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We are coming out of a pandemic but I’ve been stuck in a funk for too long especially because I’m still working from home. I’m having a hard time finding the motivation to do simple tasks and I’m afraid this affecting my job performance. Any tips?
You may suffer from a lack of motivation due to a deficiency in dopamine — one of the hundreds of neurotransmitters in the human brain. When you’re not motivated, you’re not productive. This can be from medical conditions, poor diet and lifestyle choices, substance abuse, or chronic stress.
Things that drive human actions are necessities (food, sleep, avoidance of pain) and rewards. Dopamine is the currency for the reward system in our brain and neurons in different regions of the brain use it to communicate with each other. For example, neurons that release dopamine are activated when we expect to receive a reward.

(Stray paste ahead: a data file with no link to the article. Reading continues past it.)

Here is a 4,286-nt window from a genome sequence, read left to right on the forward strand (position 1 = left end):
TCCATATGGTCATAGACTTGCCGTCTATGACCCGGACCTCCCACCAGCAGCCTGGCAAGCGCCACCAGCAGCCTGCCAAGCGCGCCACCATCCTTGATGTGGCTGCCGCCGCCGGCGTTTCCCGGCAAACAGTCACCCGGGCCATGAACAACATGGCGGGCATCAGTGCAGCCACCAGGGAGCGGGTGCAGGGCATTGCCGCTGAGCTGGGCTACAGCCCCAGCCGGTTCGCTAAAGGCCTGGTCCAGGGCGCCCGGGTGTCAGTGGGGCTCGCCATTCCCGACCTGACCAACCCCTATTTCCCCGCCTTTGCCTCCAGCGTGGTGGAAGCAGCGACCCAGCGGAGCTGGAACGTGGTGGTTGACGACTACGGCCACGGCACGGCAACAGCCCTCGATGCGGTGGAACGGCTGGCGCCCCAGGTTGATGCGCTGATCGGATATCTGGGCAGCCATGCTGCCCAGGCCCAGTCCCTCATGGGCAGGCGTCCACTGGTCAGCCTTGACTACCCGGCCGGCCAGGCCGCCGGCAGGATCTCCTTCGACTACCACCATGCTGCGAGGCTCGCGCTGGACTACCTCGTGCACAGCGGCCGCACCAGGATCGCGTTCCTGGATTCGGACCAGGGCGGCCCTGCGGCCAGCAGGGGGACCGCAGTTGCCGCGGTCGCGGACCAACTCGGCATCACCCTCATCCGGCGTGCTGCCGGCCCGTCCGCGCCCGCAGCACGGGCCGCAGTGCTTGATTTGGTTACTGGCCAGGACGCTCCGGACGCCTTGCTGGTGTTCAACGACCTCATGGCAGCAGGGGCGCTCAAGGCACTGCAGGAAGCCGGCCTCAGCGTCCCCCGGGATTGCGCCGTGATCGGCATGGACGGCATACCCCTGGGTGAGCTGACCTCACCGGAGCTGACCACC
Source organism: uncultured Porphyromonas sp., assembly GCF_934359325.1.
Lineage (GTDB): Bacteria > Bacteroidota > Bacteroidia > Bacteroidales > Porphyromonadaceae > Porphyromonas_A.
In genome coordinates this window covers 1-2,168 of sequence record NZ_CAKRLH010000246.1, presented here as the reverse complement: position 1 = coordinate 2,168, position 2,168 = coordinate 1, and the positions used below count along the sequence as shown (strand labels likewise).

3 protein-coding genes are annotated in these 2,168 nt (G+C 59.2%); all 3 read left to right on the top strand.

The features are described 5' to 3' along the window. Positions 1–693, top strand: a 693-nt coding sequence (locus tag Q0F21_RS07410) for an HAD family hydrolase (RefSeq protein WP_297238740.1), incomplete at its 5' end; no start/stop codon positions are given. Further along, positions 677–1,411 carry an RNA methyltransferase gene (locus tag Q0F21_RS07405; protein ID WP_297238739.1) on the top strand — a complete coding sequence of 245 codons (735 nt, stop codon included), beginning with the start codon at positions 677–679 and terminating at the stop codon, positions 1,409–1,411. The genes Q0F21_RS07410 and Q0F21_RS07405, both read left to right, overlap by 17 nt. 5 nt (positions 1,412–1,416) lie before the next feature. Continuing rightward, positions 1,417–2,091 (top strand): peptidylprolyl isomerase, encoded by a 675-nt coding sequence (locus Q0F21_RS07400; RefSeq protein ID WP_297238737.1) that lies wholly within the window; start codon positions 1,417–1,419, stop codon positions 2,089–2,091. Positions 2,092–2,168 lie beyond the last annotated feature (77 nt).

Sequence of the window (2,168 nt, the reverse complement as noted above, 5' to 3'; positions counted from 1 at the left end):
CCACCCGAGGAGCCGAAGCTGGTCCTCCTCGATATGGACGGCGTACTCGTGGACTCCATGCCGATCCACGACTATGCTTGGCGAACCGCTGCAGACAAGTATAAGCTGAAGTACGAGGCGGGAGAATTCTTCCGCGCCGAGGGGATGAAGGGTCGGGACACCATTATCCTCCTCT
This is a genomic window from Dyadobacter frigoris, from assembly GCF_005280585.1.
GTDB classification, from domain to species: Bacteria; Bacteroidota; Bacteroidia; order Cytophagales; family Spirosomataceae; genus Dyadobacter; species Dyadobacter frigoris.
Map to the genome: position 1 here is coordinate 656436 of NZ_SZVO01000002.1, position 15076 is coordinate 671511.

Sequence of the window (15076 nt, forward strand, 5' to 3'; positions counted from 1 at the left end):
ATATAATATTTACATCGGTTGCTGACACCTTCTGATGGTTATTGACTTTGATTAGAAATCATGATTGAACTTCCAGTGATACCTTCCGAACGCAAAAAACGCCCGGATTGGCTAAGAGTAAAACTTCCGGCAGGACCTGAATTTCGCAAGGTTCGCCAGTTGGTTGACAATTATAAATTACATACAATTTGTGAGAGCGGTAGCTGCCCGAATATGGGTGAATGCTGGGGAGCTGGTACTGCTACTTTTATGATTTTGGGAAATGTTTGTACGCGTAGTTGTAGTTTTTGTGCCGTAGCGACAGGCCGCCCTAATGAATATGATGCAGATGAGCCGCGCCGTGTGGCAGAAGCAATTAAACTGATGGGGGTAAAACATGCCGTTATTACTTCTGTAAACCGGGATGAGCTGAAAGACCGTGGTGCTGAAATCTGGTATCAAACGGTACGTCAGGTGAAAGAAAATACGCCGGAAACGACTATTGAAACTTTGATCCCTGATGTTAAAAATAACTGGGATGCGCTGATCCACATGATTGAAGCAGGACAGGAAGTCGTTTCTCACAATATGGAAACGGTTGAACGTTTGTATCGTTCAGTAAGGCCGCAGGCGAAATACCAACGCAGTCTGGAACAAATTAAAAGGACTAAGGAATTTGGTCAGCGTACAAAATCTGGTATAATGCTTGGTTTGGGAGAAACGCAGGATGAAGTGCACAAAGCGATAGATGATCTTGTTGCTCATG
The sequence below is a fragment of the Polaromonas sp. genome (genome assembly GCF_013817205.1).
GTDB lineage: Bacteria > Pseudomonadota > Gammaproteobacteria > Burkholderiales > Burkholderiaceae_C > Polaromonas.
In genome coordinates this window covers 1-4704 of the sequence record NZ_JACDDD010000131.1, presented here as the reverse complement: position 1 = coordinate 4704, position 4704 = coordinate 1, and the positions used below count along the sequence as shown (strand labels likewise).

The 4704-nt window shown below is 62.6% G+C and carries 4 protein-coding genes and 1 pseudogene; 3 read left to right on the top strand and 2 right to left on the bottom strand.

Dopaminergic people are usually focused “go-getters.” Since dopamine is also known as the molecule of more, it controls our motivation and drive and delivers a sense of satisfaction after completing a task.
Dopamine deficiency may result in:
- low motivation
- lack of focus and concentration
- sugar cravings
Turn effort into reward
In a podcast episode, Dr. Andrew Huberman, neuroscientist and professor in the Department of Neurobiology at Stanford, gives us a masterclass on dopamine. The expectation of a reward powerfully influences our reaction. As creatures of comfort, we naturally drive towards our end goal, thinking once we achieve x, we will be happy (we feel this in a dopamine release). Because we keep on getting the dopamine hit at the end of the activity, we will receive less and less pleasure from that activity, the more we do it.
Dr. Huberman claims this is the antithesis of a growth mindset. Having a growth mindset means focusing on the effort itself.
The striving should be about the journey — the progress. Not the reward. We can all cultivate this but we have to learn to access rewards from effort and doing.